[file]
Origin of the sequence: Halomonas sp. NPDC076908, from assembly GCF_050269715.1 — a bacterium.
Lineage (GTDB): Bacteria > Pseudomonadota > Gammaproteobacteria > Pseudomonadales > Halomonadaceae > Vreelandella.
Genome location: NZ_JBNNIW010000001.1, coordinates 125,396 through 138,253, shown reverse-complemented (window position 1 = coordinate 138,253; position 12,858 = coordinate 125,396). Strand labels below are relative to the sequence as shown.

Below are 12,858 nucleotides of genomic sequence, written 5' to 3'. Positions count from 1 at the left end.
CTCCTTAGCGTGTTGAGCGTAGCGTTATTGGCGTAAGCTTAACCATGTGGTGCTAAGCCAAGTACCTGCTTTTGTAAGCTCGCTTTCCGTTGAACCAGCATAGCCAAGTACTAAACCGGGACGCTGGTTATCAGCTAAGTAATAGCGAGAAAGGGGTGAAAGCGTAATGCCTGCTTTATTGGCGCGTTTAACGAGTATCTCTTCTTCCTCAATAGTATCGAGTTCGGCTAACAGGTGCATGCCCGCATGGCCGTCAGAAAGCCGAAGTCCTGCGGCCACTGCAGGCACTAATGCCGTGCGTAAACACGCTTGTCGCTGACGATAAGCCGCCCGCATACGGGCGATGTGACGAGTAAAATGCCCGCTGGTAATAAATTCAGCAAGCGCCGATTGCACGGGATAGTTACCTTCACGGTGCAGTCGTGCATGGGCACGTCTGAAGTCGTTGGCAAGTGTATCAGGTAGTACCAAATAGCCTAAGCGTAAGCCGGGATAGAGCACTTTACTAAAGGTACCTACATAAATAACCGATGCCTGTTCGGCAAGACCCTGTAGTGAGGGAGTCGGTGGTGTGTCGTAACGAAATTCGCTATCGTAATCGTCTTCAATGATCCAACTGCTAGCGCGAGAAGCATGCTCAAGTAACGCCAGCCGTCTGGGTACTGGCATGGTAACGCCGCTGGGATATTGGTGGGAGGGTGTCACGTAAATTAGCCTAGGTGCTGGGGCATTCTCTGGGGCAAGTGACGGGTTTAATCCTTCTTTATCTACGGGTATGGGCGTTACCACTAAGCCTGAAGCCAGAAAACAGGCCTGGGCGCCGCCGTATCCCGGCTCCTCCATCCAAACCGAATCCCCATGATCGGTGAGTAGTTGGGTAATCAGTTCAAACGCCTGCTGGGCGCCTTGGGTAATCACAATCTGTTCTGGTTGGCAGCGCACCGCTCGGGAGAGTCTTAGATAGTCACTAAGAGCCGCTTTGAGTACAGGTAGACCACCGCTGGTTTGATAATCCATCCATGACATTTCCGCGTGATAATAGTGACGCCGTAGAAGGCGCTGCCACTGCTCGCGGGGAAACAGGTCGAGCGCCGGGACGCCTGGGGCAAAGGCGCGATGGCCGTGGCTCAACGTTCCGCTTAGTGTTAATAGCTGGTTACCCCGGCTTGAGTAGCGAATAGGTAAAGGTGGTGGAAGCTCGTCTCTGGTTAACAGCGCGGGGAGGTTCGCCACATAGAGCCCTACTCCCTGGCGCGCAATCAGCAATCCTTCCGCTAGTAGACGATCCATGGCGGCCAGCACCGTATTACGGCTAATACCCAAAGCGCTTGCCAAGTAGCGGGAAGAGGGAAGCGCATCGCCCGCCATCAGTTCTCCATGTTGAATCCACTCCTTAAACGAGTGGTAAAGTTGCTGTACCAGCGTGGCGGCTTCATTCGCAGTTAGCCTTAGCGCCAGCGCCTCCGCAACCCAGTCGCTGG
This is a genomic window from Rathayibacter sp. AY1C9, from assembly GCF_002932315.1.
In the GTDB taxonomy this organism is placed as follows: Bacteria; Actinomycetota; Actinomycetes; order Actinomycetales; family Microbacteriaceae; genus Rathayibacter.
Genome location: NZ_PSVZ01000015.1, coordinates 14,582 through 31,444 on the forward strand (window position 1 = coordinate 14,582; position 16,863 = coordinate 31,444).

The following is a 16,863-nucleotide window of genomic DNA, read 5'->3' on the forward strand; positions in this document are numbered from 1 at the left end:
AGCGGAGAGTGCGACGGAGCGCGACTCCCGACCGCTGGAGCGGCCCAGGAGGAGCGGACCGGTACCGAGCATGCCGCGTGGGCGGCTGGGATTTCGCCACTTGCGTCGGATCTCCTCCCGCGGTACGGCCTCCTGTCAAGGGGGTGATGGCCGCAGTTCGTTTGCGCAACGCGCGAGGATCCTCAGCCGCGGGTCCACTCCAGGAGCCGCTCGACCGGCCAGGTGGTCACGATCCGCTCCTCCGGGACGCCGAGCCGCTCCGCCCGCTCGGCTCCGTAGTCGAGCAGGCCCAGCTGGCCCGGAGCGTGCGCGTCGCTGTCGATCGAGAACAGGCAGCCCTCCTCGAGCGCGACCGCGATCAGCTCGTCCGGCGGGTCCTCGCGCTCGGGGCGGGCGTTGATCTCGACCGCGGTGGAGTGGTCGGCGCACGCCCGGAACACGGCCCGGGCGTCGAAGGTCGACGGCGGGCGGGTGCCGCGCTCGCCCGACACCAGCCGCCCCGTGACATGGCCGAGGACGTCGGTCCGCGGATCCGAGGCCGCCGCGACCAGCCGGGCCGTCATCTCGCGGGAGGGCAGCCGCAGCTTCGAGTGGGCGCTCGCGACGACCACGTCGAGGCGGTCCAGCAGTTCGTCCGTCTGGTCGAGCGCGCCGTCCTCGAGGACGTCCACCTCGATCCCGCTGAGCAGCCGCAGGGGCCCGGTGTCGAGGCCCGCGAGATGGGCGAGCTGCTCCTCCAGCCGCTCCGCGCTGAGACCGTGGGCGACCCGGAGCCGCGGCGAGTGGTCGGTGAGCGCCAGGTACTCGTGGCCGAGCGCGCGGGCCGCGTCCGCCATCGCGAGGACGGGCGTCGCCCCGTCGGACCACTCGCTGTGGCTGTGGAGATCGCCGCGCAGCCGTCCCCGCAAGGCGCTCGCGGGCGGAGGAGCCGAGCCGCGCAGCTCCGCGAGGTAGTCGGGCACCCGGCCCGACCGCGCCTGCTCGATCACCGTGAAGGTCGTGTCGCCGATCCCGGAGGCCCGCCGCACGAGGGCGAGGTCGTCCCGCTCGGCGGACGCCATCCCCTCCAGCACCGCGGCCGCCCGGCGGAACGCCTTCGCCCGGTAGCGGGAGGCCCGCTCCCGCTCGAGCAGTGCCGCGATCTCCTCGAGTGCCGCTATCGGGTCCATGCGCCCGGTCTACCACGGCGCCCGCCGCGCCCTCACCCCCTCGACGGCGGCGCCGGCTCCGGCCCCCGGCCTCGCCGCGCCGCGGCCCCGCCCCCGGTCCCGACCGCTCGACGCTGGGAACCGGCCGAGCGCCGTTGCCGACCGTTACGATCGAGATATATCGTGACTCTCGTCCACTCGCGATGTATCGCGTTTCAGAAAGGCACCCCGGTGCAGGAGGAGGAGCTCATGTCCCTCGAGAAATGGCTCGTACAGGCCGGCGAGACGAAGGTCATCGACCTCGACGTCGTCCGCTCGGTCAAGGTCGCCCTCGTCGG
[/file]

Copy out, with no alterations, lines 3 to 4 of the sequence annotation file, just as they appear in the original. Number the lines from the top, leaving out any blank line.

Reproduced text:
Genome location: NZ_JBNNIW010000001.1, coordinates 125,396 through 138,253, shown reverse-complemented (window position 1 = coordinate 138,253; position 12,858 = coordinate 125,396). Strand labels below are relative to the sequence as shown.

Below are 12,858 nucleotides of genomic sequence, written 5' to 3'. Positions count from 1 at the left end.